Japanese Brand Design – 3 CRO Tips for Foreign Brands

Posted By Jim Kersey

Optimising your website for conversions in Japan isn’t always easy. If you’re focused on turning your hard-earned traffic into sales or qualified leads, there’s no doubt that Japanese cultural differences and specific market considerations make it necessary for you to adapt the way you do things here.

In this post, we explore our top 3 CRO tips for foreign brands hoping to incorporate Japanese brand design and improve the performance of their websites in Japan.

TABLE OF CONTENTS

Make Design Choices Based On Your Audience

Designers reviewing Japanese brand design options for CRO

The biggest mistake foreign brands make when designing or adapting their websites for Japan is not understanding how local preferences and motivations should inform decisions when it comes to branding and visuals.

If you’re simply translating your text and not going through a full localization process (which includes your visuals), it’s going to be far less likely for your content (created for Western audiences) to resonate with Japanese shoppers.

Popular Japanese Brand Design Trends for Websites

A look at popular Japanese websites will give you some clues about the kind of styles and approaches used to cater to online shoppers. There’s a huge amount of variation across different product categories, but below are a few general characteristics that might stand out to you.

  • Generally less white space on pages than the average Western website
  • Content aims to inform the purchasing decision rather than simply create an emotional connection – providing plenty of technical data and information
  • Data, testimonials, and statistics are given more priority on landing pages to build trust with the user and bold statements that are unprovable are used sparingly e.g. “the best” or “perfect”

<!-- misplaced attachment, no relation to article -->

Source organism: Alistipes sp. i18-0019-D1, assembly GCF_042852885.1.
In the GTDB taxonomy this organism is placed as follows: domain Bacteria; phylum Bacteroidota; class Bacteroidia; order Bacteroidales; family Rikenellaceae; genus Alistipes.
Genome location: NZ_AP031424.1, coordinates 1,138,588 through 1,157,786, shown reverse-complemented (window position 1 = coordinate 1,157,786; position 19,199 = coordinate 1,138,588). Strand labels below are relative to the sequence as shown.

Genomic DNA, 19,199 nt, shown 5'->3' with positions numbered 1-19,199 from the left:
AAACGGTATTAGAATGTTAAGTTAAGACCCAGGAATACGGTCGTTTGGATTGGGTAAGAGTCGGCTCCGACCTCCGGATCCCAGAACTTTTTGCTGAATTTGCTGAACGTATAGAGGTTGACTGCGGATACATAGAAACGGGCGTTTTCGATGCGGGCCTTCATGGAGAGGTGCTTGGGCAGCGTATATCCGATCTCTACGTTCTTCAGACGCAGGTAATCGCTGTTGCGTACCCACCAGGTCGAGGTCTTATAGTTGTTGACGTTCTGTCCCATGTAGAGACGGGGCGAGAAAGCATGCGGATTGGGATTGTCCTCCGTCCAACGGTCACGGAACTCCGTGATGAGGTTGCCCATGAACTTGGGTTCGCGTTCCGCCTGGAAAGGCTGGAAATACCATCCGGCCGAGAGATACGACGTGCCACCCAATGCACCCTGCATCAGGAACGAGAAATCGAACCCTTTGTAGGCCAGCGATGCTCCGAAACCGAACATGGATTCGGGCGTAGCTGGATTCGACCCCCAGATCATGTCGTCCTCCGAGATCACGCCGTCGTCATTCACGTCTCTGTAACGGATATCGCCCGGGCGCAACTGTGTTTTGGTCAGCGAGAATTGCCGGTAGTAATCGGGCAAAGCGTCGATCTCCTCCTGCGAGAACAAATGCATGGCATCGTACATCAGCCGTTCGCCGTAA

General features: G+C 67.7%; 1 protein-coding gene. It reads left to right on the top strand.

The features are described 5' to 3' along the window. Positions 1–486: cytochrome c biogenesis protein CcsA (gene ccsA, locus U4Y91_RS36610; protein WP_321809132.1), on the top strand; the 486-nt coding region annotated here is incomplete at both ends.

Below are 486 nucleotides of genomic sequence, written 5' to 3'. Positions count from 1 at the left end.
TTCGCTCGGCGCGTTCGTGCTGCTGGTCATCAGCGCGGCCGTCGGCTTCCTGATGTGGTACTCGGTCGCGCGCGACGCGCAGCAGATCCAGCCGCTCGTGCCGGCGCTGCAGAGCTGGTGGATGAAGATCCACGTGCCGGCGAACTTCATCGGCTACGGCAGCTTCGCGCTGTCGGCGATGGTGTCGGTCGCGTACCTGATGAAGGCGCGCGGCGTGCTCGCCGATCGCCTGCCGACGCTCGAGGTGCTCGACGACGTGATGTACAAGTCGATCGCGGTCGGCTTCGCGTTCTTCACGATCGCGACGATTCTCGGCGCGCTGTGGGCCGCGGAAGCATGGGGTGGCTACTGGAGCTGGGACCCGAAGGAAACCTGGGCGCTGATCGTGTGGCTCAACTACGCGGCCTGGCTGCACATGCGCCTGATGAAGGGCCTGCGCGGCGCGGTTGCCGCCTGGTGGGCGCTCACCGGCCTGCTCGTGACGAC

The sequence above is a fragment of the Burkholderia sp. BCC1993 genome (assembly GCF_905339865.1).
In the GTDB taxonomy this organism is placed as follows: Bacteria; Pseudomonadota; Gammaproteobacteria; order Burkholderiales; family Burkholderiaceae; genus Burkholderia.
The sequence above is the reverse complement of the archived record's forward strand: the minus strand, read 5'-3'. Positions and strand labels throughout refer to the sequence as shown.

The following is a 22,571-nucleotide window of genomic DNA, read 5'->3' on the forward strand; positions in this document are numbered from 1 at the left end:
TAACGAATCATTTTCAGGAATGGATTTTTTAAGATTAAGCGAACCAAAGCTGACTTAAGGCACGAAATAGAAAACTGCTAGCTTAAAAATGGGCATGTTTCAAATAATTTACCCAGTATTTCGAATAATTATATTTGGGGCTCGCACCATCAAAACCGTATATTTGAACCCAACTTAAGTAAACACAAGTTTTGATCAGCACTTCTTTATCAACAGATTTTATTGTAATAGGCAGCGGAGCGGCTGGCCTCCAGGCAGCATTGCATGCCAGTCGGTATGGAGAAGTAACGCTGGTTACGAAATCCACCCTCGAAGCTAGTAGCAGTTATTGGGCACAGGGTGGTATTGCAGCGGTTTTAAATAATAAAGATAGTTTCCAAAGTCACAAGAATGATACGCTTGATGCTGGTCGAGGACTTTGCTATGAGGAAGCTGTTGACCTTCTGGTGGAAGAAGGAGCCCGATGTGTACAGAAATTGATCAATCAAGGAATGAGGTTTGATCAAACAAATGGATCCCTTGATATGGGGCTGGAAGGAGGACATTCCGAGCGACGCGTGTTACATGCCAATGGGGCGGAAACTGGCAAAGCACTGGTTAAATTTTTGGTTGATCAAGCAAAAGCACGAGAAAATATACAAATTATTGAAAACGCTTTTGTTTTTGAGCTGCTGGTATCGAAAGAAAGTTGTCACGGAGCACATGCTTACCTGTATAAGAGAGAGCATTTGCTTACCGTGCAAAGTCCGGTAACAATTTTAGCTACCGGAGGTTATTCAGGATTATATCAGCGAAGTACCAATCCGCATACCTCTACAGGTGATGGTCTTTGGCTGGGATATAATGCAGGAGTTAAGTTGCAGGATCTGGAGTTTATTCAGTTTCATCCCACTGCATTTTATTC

• Cartoon, Manga or “cute” elements are frequently integrated, even for the most corporate or everyday brands and service providers
  • Multiple scripts are used, as well as both vertical and horizontal text lines (sometimes in custom typography) with a heavy sprinkling of English words
  • Smaller and more frequent graphics arranged in grids are commonly used rather than fewer high-resolution images (sometimes described as “cluttered” to those who aren’t familiar with this style)
  • Several contrasting colours and design elements are often used within small spaces

For more on this, take a look at our article: Japanese Web Design – Intriguing Trends and How to Cater to Users in Japan

Japanese Brand Design – Forever Quality Conscious

Using your design choices to convey your brand and products as “high quality” should be a priority when striving for online conversions as this is an important deal-breaker for many shoppers in Japan. Even if you’re not exactly selling premium or luxury items, people want to know that your product is durable.

Some have attributed this desire for high-quality goods to the lack of space and storage in average-sized homes in cities like Tokyo or Osaka (where the Japanese population lives and where people are more inclined to buy fewer but higher-quality goods overall (quality over quantity).

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Make Considerations for Age

Designer making Japanese brand design considerations for age demographics